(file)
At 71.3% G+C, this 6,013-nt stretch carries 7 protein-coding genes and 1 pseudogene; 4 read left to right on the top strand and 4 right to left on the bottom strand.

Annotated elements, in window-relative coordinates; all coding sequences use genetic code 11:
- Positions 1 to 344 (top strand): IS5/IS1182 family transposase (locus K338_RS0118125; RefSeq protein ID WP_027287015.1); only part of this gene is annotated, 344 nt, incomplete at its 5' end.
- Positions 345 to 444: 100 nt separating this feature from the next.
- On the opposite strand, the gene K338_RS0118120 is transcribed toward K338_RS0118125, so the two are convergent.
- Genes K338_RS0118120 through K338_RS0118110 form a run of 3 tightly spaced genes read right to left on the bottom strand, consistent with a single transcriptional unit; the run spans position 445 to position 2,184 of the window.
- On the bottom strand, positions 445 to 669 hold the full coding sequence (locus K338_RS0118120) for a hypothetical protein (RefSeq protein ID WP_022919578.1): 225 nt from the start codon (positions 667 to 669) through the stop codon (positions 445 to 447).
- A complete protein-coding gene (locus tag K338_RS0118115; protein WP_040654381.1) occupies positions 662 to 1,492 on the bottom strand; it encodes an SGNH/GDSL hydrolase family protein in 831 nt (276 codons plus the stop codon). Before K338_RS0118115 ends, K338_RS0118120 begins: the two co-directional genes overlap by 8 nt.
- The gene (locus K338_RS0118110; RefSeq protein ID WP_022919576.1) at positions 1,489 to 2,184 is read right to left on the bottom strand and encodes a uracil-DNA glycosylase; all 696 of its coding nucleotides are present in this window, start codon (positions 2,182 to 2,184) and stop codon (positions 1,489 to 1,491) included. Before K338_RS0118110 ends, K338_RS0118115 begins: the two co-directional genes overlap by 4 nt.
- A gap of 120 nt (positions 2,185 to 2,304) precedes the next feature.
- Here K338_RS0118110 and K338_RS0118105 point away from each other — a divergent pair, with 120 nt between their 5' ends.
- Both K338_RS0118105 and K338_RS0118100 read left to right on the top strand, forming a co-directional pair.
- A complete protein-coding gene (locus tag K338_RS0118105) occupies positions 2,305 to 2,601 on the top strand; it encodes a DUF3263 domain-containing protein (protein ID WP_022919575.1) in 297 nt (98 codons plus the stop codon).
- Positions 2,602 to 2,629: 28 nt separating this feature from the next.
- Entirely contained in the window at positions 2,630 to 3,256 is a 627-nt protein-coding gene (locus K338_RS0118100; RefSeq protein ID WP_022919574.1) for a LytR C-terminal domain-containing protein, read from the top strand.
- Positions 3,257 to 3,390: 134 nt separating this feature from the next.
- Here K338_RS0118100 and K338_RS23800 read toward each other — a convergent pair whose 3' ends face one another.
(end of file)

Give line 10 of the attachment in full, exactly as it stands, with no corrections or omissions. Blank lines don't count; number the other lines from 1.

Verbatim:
- A gap of 120 nt (positions 2,185 to 2,304) precedes the next feature.